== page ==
Saturday, May 12, 2018

HOMILY - Feast of the Ascension (Year B) 2018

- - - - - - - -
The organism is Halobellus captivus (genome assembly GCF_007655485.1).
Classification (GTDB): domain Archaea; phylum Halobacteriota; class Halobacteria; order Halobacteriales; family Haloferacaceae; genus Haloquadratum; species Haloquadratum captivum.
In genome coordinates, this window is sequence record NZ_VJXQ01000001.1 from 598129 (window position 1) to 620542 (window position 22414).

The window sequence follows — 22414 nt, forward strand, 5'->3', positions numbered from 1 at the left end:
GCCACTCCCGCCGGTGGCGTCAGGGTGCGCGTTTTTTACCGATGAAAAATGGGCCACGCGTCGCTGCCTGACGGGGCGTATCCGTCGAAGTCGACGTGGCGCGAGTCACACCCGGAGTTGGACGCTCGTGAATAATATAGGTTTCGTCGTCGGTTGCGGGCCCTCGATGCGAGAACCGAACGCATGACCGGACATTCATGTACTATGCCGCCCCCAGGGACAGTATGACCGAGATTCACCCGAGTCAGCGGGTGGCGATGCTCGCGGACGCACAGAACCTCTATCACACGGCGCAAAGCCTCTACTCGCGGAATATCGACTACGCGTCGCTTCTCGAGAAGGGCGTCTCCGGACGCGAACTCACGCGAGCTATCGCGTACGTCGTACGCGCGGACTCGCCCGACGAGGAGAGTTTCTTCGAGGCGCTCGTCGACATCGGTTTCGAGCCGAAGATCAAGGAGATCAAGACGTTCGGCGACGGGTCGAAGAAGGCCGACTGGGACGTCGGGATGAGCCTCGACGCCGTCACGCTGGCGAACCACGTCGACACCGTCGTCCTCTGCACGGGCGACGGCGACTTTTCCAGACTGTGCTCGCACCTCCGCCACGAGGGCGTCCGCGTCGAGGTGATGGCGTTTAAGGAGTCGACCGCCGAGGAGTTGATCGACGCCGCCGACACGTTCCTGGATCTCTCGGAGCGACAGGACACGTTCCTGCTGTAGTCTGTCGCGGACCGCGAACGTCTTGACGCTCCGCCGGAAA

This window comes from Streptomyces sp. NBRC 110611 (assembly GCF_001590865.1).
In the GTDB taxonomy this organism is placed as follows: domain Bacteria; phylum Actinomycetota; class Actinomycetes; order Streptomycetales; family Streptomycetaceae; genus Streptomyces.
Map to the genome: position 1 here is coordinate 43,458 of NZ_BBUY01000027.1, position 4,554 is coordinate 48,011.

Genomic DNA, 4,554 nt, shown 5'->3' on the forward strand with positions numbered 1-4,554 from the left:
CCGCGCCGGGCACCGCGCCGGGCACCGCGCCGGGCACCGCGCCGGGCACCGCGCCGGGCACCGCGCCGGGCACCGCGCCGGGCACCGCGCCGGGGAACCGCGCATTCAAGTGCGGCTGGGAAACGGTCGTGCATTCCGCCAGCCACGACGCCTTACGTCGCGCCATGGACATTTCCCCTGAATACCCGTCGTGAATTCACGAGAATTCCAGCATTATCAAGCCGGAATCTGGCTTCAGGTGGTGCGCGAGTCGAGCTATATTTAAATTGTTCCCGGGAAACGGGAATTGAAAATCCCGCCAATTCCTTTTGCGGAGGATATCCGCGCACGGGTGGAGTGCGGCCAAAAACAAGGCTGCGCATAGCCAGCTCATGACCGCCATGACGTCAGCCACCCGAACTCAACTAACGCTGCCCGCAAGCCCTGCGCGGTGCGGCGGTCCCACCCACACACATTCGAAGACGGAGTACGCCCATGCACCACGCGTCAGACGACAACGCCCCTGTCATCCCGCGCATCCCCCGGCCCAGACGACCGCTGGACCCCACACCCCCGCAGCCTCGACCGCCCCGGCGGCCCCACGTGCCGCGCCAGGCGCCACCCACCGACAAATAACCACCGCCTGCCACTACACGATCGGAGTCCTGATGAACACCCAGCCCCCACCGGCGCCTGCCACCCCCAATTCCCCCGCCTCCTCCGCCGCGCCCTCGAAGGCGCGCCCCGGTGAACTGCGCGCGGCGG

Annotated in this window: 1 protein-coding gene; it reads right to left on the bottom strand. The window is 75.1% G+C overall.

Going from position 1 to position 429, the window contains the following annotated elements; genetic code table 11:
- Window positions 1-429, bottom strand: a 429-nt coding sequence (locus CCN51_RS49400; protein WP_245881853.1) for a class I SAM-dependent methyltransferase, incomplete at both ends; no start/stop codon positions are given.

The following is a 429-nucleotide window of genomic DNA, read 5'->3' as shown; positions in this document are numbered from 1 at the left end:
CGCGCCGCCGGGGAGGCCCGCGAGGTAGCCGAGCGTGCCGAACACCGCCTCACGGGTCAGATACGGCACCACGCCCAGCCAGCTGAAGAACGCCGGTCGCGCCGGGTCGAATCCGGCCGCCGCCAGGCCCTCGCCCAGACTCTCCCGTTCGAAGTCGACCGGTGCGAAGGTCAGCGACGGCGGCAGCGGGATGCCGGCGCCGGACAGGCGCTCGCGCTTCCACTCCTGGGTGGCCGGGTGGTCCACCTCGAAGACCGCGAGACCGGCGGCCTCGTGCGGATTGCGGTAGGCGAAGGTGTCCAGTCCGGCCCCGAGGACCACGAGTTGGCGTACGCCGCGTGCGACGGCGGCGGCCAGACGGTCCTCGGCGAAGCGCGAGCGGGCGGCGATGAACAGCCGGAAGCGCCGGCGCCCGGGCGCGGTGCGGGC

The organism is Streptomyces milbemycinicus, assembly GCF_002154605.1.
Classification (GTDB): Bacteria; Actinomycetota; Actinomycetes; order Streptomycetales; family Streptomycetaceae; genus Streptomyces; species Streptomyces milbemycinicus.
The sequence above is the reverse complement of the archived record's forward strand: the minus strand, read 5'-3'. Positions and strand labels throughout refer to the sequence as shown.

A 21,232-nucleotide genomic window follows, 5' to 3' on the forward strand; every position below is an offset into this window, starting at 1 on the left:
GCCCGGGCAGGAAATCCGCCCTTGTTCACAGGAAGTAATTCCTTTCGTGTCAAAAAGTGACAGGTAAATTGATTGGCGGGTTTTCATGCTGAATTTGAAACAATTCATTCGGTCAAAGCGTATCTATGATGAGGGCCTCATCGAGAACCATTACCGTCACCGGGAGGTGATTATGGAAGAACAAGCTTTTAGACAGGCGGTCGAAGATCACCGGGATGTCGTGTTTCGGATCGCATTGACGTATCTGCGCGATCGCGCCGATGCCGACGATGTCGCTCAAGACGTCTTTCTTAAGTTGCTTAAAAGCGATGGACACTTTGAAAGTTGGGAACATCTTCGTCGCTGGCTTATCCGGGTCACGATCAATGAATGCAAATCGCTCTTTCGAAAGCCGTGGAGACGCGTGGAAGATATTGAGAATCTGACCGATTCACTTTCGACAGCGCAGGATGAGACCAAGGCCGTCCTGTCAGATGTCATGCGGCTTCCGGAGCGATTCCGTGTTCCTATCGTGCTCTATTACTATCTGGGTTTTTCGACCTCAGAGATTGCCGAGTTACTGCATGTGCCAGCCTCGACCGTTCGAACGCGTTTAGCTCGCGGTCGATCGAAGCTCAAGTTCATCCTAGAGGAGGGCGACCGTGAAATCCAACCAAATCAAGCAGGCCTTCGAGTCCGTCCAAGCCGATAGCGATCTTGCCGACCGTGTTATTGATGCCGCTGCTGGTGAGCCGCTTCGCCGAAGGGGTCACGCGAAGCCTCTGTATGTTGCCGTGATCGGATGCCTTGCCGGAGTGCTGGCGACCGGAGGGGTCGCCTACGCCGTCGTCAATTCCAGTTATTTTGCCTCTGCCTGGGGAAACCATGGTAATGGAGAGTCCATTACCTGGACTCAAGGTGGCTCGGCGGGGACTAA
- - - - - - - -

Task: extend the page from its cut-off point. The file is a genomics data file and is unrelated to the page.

Last week, I was meeting with a parishioner and a friend of hers; and the parishioner introduced me as “the deacon at her parish” and then she went on to share in painfully-embarrassing detail how I poured sweat my first homily – great first impression, hun? She was telling the truth, and admittedly, there were many more homilies that I had to muscle my way through. To be clear, it was never about the message – I have always believed in the words I have spoken at this ambo – whether it was the Gospel words I proclaimed or the homily message I delivered. It has been more of a challenge to boldly proclaim the message – that’s not how I tend to be wired and certainly not how I was raised (not a slight to my parents (Happy Mother’s Day mom, I love you), they taught and modeled the faith well; however, we – my generation – were not trained or empowered to evangelize). So, I always love to study the early Church and pray over how the Apostles and other disciples of Jesus were transformed from hiding in the upper room to boldly proclaiming Christ and being His witnesses in Jerusalem, throughout Judea and Samaria, and to the ends of the earth. Certainly, we owe a large part of that transformation to the outpouring of the Holy Spirit at Pentecost, which we will celebrate next week. It is the Holy Spirit that lives in us and transforms us, just as it did the Apostles – guiding us and giving us the help to move from despair to hope, from darkness to light, from anxiety to peace, sadness to joy, selfishness to service, death to life. I also believe that the Ascension event, which we celebrate this weekend/today, had a powerful impact on Jesus’ disciples – even though it can be overshadowed by the Resurrection and Pentecost. As we believe and will profess in just a couple of minutes: Christ ascended into heaven. This is the reason for joy! And here is why: The Ascension must have been a powerful event for the Apostles, just as it should for us now. Our celebration of the Ascension reminds us that: FIRST, Jesus proceeds us and leads us to our goal: eternal life in Heaven, SECOND, that the body matters, and THIRD, because of these two truths, we have nothing to fear. First, the Apostles were with Jesus for years and saw incredible things and they certainly heard Jesus countless times tell them that he is going to His Father in Heaven, but it may have taken His Ascension for them to comprehend this truth and that like Christ we are called to Eternal Life with our Father in Heaven. We/I can get so focused on the things of earth – many good and holy things, and many less so! So, having the focus on the goal of eternal life in our relationships, in our work, in everything we do, is good and necessary. The second truth of the Ascension is that the body matters. We believe that Jesus Ascended to Heaven – body and soul – and because of this our body, the same human body shared by the Incarnate God, has value and dignity. After our earthly death, which is the separation of the body and the soul, the body becomes corrupt while the soul, which is immortal, goes to meet the judgment of God and awaits its reunion with the body when it will rise transformed at the time of the return of the Lord. Our prayer then is that we may know – body and soul – eternal life, peace and joy! And it is also for this reason that we are called to give great attention to the body living and dead – promoting and defending the dignity and value in every person: from natural conception to natural death; and showing care and respect to the bodies of the dead. Finally, the third point on the Ascension: because our goal is eternity and our bodies matter, we have nothing to fear. Well, you may say that if this is true (if our goal is Heaven and our bodies matter), then I am going to hide my basement and avoid any risk or threat. However, we are called to do just the opposite. Unlike in the parable in which the steward buries in the ground the coin entrusted to him by his master, we are called to risk failure, risk harm, risk losing everything. We are called by Jesus in today’s Gospel to “Go into the whole world and proclaim the gospel to every creature.” And, we are called to do so boldly and confidently knowing of Jesus’ promise: “in my name [you] will drive out demons, [you]will speak new languages. [you]will pick up serpents with their hands, and if [you]drink any deadly thing, it will not harm [you]. [You]will lay hands on the sick, and they will recover.” Each of us, through our own vocation and state of life (as St. Paul reminds us in today’s Second Reading) and with humility and gentleness, with patience, in unity and in love, and with the gift of grace, we are called to do incredible things in the name of Jesus Christ. As I have “matured” in my diaconal ministry, our parish’s Alpha program has helped me to better understand that we are called to be in relationship – an incredible love relationship – with God and that we are also called to share this good news with others. We are blessed to have our Catholic Church - with the Sacraments, its doctrine, our community – to guide us and support us in this mission work. It is also through Alpha that I have come to better understand and be empowered by the events of the Ascension: 1) that our goal is eternal life, 2) that our bodies matter, and 3) we have nothing to fear as we do the will of God. Our Alpha leadership team met earlier this week and we set a goal for 42 participants for our next Alpha session this Fall. While months away, I want to invite you to consider participating in Alpha – you will be transformed! I can promise you that. And, if you have already been through Alpha, consider being a host or helper. A meal, movie and conversation; 2 hours, one night a week of 10 weeks – not a big commitment and the return will be enormous and lasting. We will be talking more about Alpha, for now please be open to joining Alpha. May God bless you.